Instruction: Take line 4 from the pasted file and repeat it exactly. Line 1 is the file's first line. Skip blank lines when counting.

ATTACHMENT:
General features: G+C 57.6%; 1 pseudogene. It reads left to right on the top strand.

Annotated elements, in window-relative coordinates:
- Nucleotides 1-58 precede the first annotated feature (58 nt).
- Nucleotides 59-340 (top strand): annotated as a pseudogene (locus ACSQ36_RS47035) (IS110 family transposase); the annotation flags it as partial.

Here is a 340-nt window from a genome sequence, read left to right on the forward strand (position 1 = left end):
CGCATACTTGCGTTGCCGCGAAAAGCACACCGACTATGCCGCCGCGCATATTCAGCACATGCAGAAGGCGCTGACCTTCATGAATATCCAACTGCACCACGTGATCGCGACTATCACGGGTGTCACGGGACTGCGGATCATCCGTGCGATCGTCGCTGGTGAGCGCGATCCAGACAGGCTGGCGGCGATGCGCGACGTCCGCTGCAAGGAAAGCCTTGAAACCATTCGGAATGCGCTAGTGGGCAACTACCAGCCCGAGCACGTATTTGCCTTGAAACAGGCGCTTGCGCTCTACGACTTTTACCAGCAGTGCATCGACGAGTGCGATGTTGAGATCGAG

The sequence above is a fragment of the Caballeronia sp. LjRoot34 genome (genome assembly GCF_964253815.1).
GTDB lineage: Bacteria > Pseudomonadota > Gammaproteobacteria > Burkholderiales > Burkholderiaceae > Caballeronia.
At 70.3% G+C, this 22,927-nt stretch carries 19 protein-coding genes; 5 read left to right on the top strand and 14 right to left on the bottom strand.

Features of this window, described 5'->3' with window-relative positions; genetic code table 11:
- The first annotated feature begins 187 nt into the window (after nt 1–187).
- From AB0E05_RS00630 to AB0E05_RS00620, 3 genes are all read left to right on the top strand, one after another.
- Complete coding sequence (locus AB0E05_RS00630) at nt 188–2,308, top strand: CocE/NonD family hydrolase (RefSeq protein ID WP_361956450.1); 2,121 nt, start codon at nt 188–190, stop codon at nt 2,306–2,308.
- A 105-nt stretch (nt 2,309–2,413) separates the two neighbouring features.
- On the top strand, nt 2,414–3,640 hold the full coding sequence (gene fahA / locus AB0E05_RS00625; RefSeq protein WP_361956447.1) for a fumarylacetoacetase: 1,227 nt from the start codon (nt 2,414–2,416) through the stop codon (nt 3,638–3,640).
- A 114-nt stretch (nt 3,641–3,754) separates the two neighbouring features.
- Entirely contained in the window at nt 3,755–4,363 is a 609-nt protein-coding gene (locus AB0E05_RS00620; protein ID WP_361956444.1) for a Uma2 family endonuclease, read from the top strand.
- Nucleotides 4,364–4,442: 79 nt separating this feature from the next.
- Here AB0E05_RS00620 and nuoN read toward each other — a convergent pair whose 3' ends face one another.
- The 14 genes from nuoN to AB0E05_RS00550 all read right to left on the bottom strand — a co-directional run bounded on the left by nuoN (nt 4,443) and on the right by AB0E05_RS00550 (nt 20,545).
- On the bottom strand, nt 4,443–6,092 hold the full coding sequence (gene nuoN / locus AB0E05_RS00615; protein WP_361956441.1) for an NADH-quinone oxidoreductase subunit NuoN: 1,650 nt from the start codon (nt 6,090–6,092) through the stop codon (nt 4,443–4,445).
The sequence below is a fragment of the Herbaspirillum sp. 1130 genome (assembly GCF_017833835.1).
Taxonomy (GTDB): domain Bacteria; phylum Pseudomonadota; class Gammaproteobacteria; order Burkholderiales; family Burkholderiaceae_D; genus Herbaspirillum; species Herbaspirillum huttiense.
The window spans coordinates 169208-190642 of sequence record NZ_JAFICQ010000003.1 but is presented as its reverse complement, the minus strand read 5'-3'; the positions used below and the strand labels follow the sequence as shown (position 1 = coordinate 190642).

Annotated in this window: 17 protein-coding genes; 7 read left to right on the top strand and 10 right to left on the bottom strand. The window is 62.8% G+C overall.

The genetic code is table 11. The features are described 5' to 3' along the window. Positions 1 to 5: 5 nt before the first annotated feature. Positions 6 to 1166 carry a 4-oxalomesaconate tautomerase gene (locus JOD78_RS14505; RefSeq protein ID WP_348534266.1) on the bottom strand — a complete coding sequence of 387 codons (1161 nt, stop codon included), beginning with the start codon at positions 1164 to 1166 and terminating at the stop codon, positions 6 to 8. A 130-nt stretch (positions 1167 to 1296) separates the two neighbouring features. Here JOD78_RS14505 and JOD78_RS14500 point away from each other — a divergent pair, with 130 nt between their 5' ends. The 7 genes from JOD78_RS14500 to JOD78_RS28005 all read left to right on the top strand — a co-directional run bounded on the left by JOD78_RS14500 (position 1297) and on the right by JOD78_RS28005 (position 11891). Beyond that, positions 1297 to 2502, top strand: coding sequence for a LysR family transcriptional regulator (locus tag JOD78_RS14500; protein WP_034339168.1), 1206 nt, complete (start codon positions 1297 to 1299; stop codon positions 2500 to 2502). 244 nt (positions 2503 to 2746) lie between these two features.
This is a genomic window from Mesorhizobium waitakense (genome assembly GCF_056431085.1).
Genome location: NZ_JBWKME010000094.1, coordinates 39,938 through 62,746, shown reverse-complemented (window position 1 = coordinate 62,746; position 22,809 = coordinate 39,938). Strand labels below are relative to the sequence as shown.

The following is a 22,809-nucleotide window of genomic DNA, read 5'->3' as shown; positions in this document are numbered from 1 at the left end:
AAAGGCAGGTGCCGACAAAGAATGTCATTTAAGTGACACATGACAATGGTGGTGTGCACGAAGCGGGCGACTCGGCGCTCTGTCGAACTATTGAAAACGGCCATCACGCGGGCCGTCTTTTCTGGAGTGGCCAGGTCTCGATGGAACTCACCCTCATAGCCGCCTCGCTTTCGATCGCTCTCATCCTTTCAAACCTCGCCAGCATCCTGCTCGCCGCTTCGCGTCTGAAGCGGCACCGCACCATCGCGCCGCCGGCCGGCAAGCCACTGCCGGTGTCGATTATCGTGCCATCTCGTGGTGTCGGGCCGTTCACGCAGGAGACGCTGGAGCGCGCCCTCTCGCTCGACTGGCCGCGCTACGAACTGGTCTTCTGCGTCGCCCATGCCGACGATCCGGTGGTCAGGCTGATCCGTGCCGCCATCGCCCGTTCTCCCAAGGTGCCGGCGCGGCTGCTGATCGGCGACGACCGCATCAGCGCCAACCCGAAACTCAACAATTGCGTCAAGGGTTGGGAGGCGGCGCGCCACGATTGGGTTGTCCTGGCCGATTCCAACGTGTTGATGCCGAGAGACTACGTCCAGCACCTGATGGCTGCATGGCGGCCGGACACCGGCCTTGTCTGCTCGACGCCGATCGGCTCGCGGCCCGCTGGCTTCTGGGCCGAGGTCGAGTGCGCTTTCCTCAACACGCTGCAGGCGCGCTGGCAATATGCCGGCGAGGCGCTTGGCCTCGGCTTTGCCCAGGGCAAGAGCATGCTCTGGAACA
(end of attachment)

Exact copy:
- Nucleotides 59-340 (top strand): annotated as a pseudogene (locus ACSQ36_RS47035) (IS110 family transposase); the annotation flags it as partial.